The Life or Death Information About 1% of the Population Needs to Know About Krill Oil

Krill oil is a trendy, higher-priced alternative to fish oil. But, as anyone knows, higher price does not mean higher quality. And when it comes to krill, higher price certainly does not mean safety. For a tiny percentage of the population, the chief krill oil danger is that krill is potentially deadly.

What are krill? Krill are, well, mostly feces. These tiny ocean shrimp swim in schools of up to 100,000 individuals in a single cubic meter of water. To get a mental picture of what this looks like, imagine 100,000 shrimp in a large home aquarium.

Krill like to live next to icebergs. The bottom of an iceberg is home to enormous amounts of algae. During the night, the krill can dive hundreds of meters (up to 1,000 feet) to feast on the watery plankton. The chyme of water and algae bloats the krill and they float back to the surface.

The krill digest the plankton, fill with feces, and the denser feces sends them back to the bottom of the iceberg for their next meal. The older the krill, the deeper it dives, keeping it from competing with younger krill.

Not exactly appetizing? That's not the real problem. The real problem with krill oil is that krill oil isn't just oil.

Antarctic krill, which are most of the krill crop, contain high amounts of a protein called tropomyosin. This is the protein in shellfish that triggers allergies. If you are allergic to shrimp, crab, and/or lobster, this is what sets off an attack.

Larger shrimp in antarctic waters contain minimal amounts of tropomyosin, and are less likely to trigger allergies. If you had only eaten those shrimp, you might not even know you had a shellfish allergy until you used a poorly processed krill oil.

And allergy isn't the only problem with krill oil. Here are three more.

  1. Krill shells contain so much natural fluoride that they are toxic to humans. Krill are so tiny that they have to be mechanically shelled, and tiny bits of shell work their way into the final product. Were you to take an improperly processed krill oil over a period of months, one of the krill oil side effects you would notice first would be brown mottling on your teeth. Then you might experience other, more serious symptoms of fluoride poisoning.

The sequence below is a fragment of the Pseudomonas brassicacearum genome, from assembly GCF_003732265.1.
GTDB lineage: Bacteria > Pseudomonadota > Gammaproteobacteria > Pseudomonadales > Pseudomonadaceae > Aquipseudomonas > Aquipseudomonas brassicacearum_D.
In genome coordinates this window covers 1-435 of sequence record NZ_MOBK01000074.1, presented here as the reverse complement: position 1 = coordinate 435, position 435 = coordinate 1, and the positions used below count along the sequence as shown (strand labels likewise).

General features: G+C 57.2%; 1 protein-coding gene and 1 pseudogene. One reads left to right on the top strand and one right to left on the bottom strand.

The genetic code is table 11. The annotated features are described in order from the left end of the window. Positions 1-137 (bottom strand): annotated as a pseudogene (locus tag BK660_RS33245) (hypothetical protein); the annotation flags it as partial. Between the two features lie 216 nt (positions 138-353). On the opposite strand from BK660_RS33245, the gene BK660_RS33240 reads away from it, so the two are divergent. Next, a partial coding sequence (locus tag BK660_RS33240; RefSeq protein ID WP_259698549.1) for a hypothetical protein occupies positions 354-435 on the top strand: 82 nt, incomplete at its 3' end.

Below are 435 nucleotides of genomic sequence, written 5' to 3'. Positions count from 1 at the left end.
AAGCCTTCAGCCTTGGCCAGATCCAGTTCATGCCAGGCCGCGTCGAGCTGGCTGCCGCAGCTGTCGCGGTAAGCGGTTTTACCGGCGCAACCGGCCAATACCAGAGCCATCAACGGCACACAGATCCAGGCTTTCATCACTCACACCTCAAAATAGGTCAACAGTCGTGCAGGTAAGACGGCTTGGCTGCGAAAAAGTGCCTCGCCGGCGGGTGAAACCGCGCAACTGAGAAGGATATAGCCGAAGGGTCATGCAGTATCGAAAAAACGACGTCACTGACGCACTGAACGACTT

2. Krill oil has less DHA and EPA than fish oil. To be fair, the DHA and EPA in krill is more easily absorbed than the DHA and EPA in fish oil, but you have to take a lot more krill oil to get the same amount of essential fatty acids.
  3. Krill pick up ocean-borne water contaminants. Even in polar waters, there is some pollution. It's not as concentrated in krill oil supplements as in fish oil supplements that are not distilled, but krill are not toxin-free.
  4. Despite what manufacturers tell you, krill is not free of ocean pollutants.

One of the most important krill oil facts is that krill oil costs about five times as much as fish oil, and you need to take more krill oil to get the same benefit as fish oil.

When you consume antarctic krill oil, you are taking food away from penguins. When you consume arctic krill oil, you are taking food away from walruses, seals, otters, and ocean going fish.

And while there are only thousands of studies of the risks and benefits of fish oil, there have been only two studies of the risks and benefits of krill.

If you use fish oil, you can find molecularly distilled products that are fortified with astaxanthin and coenzyme Q10. Or if you use microalgae, you can find exceptionally pure products that are grown, rather than "fished," from the sea. Krill oil is potentially dangerous, and even if it weren't, it's not the best choice.

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